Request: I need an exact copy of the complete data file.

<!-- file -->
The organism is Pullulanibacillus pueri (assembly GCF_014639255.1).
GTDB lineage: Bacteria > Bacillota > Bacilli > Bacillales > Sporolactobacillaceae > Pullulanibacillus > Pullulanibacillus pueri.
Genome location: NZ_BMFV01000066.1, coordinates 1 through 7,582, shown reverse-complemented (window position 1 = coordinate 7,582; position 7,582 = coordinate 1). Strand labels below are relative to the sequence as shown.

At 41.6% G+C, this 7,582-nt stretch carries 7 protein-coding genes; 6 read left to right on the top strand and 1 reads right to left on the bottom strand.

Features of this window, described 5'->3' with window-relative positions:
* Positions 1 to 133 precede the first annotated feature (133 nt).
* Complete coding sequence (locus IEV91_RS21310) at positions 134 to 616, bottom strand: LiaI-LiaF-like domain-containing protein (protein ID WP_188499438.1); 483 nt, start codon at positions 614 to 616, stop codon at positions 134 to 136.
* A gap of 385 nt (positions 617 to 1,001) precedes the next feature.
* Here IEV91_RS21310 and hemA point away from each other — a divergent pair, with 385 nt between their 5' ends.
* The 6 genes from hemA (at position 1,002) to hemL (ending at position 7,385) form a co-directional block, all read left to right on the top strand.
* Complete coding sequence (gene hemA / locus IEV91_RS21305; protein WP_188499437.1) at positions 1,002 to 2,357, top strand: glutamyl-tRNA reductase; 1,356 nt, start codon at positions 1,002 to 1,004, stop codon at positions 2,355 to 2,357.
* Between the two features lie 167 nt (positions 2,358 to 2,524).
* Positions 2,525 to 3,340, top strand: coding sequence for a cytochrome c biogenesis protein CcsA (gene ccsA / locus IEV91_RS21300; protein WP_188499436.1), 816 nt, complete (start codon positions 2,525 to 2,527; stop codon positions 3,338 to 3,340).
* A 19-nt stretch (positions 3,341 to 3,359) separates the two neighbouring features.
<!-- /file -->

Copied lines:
The organism is Pullulanibacillus pueri (assembly GCF_014639255.1).
GTDB lineage: Bacteria > Bacillota > Bacilli > Bacillales > Sporolactobacillaceae > Pullulanibacillus > Pullulanibacillus pueri.
Genome location: NZ_BMFV01000066.1, coordinates 1 through 7,582, shown reverse-complemented (window position 1 = coordinate 7,582; position 7,582 = coordinate 1). Strand labels below are relative to the sequence as shown.

At 41.6% G+C, this 7,582-nt stretch carries 7 protein-coding genes; 6 read left to right on the top strand and 1 reads right to left on the bottom strand.

Features of this window, described 5'->3' with window-relative positions:
* Positions 1 to 133 precede the first annotated feature (133 nt).
* Complete coding sequence (locus IEV91_RS21310) at positions 134 to 616, bottom strand: LiaI-LiaF-like domain-containing protein (protein ID WP_188499438.1); 483 nt, start codon at positions 614 to 616, stop codon at positions 134 to 136.
* A gap of 385 nt (positions 617 to 1,001) precedes the next feature.
* Here IEV91_RS21310 and hemA point away from each other — a divergent pair, with 385 nt between their 5' ends.
* The 6 genes from hemA (at position 1,002) to hemL (ending at position 7,385) form a co-directional block, all read left to right on the top strand.
* Complete coding sequence (gene hemA / locus IEV91_RS21305; protein WP_188499437.1) at positions 1,002 to 2,357, top strand: glutamyl-tRNA reductase; 1,356 nt, start codon at positions 1,002 to 1,004, stop codon at positions 2,355 to 2,357.
* Between the two features lie 167 nt (positions 2,358 to 2,524).
* Positions 2,525 to 3,340, top strand: coding sequence for a cytochrome c biogenesis protein CcsA (gene ccsA / locus IEV91_RS21300; protein WP_188499436.1), 816 nt, complete (start codon positions 2,525 to 2,527; stop codon positions 3,338 to 3,340).
* A 19-nt stretch (positions 3,341 to 3,359) separates the two neighbouring features.